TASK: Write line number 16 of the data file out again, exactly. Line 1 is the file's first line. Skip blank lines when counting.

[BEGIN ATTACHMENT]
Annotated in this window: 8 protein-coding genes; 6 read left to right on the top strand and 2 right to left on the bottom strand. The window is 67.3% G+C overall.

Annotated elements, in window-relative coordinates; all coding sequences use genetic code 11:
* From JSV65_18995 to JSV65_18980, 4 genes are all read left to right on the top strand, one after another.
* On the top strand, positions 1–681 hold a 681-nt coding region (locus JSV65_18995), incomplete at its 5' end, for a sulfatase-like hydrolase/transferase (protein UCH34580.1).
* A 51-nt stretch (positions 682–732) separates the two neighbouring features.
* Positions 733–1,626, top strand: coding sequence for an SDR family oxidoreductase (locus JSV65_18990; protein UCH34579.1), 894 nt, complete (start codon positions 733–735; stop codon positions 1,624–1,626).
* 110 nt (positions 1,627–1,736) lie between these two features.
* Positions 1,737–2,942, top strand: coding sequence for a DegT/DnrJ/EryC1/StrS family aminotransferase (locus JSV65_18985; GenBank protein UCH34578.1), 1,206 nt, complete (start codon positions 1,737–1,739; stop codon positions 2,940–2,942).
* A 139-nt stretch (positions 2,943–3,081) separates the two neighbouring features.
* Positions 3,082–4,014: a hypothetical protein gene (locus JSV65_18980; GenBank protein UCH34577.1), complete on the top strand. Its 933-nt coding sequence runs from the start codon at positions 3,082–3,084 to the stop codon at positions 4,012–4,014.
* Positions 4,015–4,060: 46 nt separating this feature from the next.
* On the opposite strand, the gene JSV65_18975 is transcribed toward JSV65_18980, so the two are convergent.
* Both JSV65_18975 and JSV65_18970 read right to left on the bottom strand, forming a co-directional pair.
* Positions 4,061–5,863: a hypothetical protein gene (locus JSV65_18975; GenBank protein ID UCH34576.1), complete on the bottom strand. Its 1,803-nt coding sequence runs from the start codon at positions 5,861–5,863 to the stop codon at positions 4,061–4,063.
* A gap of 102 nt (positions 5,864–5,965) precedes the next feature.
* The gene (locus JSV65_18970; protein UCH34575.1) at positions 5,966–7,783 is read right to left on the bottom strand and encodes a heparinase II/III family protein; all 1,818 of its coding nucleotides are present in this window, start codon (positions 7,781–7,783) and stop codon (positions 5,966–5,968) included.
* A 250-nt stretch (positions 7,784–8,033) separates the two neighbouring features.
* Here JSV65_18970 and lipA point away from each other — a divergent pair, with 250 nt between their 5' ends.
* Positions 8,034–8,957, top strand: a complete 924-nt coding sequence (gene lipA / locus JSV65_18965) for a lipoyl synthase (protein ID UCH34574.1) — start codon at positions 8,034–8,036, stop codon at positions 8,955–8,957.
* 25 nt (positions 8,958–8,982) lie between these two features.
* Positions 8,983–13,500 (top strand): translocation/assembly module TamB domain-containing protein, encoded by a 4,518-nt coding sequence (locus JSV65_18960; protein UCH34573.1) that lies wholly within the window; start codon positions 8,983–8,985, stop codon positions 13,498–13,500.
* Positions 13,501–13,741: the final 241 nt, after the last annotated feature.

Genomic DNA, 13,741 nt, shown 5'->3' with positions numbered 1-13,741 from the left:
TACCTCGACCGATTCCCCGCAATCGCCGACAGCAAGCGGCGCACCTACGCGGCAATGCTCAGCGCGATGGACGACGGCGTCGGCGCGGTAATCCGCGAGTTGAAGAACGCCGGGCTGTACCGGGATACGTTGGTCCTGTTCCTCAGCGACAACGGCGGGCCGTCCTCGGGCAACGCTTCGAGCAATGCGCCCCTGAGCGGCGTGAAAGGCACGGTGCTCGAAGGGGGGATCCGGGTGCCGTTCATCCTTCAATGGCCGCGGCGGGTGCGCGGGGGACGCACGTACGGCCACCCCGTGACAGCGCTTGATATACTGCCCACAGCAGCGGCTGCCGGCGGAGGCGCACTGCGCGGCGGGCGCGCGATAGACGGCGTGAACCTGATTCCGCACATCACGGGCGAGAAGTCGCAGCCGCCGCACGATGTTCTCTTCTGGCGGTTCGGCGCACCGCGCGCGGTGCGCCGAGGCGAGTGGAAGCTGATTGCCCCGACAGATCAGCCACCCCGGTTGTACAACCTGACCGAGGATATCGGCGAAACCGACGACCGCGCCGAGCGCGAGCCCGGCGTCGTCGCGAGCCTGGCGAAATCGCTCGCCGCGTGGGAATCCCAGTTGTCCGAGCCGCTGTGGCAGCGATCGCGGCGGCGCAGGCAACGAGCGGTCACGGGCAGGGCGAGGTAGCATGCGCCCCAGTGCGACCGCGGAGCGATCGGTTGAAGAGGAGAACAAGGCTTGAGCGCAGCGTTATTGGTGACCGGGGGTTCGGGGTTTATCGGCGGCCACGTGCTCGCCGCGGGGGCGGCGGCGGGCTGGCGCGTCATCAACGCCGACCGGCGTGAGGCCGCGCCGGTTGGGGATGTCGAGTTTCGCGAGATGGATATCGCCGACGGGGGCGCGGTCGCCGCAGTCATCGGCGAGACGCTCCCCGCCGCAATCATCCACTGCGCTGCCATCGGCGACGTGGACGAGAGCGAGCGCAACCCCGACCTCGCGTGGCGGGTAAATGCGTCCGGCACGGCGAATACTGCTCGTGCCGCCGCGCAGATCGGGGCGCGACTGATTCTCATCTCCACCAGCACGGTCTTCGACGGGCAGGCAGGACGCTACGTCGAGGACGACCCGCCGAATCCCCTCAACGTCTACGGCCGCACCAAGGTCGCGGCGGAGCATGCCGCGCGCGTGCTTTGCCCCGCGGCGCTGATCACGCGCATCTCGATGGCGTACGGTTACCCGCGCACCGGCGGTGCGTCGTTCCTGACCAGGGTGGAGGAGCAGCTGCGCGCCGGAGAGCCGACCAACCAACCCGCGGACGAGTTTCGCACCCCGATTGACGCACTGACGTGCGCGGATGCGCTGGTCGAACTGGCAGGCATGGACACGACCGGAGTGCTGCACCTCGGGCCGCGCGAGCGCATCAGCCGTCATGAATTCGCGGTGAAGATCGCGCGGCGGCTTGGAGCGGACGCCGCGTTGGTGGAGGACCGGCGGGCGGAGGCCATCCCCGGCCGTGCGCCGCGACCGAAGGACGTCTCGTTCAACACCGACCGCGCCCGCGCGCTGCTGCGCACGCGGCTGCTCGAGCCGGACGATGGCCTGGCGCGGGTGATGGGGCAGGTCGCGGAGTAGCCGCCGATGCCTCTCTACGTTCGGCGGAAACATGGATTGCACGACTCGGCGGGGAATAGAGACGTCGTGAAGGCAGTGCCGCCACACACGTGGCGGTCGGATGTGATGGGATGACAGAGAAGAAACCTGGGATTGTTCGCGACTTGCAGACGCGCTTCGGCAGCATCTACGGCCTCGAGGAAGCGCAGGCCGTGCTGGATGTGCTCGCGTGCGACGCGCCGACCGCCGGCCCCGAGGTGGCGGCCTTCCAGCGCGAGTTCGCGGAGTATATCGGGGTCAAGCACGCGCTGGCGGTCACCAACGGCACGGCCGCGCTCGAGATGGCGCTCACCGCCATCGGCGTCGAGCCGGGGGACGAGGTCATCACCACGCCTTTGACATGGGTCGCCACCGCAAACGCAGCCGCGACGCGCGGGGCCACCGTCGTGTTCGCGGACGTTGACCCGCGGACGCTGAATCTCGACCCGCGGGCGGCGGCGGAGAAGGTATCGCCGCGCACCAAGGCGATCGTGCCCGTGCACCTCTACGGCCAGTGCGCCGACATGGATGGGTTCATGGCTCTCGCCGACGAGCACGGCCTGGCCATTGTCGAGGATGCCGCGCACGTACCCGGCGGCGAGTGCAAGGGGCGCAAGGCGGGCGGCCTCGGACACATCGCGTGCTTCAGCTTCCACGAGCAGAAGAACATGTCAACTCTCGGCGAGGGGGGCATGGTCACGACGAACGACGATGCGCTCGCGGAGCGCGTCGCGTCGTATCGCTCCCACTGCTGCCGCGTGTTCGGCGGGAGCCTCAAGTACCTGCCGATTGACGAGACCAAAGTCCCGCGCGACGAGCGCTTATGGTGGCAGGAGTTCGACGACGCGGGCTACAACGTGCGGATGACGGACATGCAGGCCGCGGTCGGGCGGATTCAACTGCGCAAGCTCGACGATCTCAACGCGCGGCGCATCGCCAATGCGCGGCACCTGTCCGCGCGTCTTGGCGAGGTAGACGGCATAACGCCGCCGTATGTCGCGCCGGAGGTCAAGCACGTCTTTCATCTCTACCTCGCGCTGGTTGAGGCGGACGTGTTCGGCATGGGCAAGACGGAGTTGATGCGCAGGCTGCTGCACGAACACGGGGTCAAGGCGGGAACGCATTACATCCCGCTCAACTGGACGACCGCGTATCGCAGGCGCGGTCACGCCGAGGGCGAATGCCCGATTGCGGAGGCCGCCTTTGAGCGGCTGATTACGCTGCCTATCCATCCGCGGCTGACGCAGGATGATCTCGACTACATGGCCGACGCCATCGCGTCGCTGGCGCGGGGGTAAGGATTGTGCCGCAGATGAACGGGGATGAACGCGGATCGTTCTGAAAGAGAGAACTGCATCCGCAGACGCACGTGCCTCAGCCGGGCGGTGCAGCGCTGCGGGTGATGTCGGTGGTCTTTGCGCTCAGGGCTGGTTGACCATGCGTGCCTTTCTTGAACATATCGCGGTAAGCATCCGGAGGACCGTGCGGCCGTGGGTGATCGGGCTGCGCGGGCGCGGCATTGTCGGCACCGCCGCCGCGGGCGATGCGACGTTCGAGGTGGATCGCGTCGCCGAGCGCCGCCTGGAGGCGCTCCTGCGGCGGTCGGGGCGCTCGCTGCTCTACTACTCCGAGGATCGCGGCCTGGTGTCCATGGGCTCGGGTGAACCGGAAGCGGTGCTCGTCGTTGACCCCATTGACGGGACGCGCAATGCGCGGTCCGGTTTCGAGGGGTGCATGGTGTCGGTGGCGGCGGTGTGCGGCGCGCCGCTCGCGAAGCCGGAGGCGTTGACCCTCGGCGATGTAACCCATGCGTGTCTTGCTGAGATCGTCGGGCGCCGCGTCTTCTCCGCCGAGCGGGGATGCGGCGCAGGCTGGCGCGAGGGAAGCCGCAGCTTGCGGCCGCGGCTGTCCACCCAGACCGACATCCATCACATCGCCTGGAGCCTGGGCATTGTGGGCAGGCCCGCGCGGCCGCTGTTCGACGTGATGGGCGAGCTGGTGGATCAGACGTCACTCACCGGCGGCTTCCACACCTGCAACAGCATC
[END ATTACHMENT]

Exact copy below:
* The gene (locus JSV65_18970; protein UCH34575.1) at positions 5,966–7,783 is read right to left on the bottom strand and encodes a heparinase II/III family protein; all 1,818 of its coding nucleotides are present in this window, start codon (positions 7,781–7,783) and stop codon (positions 5,966–5,968) included.